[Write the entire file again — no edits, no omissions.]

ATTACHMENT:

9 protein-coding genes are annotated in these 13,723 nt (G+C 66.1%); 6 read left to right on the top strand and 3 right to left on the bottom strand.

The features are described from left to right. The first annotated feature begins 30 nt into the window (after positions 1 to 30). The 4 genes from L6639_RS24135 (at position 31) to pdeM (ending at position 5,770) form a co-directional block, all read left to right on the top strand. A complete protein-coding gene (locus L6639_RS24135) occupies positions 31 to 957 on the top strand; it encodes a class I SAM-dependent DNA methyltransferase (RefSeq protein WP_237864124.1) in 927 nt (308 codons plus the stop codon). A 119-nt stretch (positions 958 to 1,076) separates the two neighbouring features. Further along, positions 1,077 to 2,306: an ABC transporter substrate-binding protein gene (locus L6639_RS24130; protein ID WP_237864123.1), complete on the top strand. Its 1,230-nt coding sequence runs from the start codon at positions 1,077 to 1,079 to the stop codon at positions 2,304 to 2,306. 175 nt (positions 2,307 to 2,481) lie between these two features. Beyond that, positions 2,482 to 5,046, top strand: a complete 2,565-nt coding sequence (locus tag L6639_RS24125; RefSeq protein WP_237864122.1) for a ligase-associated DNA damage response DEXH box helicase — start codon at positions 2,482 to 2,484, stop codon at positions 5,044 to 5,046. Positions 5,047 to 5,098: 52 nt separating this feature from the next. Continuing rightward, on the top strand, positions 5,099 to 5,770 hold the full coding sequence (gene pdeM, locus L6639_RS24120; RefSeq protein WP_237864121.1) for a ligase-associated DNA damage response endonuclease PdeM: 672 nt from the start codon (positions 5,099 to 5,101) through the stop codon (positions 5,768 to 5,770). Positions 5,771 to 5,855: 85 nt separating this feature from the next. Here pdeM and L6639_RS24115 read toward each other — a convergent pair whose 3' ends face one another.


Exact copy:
9 protein-coding genes are annotated in these 13,723 nt (G+C 66.1%); 6 read left to right on the top strand and 3 right to left on the bottom strand.

The features are described from left to right. The first annotated feature begins 30 nt into the window (after positions 1 to 30). The 4 genes from L6639_RS24135 (at position 31) to pdeM (ending at position 5,770) form a co-directional block, all read left to right on the top strand. A complete protein-coding gene (locus L6639_RS24135) occupies positions 31 to 957 on the top strand; it encodes a class I SAM-dependent DNA methyltransferase (RefSeq protein WP_237864124.1) in 927 nt (308 codons plus the stop codon). A 119-nt stretch (positions 958 to 1,076) separates the two neighbouring features. Further along, positions 1,077 to 2,306: an ABC transporter substrate-binding protein gene (locus L6639_RS24130; protein ID WP_237864123.1), complete on the top strand. Its 1,230-nt coding sequence runs from the start codon at positions 1,077 to 1,079 to the stop codon at positions 2,304 to 2,306. 175 nt (positions 2,307 to 2,481) lie between these two features. Beyond that, positions 2,482 to 5,046, top strand: a complete 2,565-nt coding sequence (locus tag L6639_RS24125; RefSeq protein WP_237864122.1) for a ligase-associated DNA damage response DEXH box helicase — start codon at positions 2,482 to 2,484, stop codon at positions 5,044 to 5,046. Positions 5,047 to 5,098: 52 nt separating this feature from the next. Continuing rightward, on the top strand, positions 5,099 to 5,770 hold the full coding sequence (gene pdeM, locus L6639_RS24120; RefSeq protein WP_237864121.1) for a ligase-associated DNA damage response endonuclease PdeM: 672 nt from the start codon (positions 5,099 to 5,101) through the stop codon (positions 5,768 to 5,770). Positions 5,771 to 5,855: 85 nt separating this feature from the next. Here pdeM and L6639_RS24115 read toward each other — a convergent pair whose 3' ends face one another.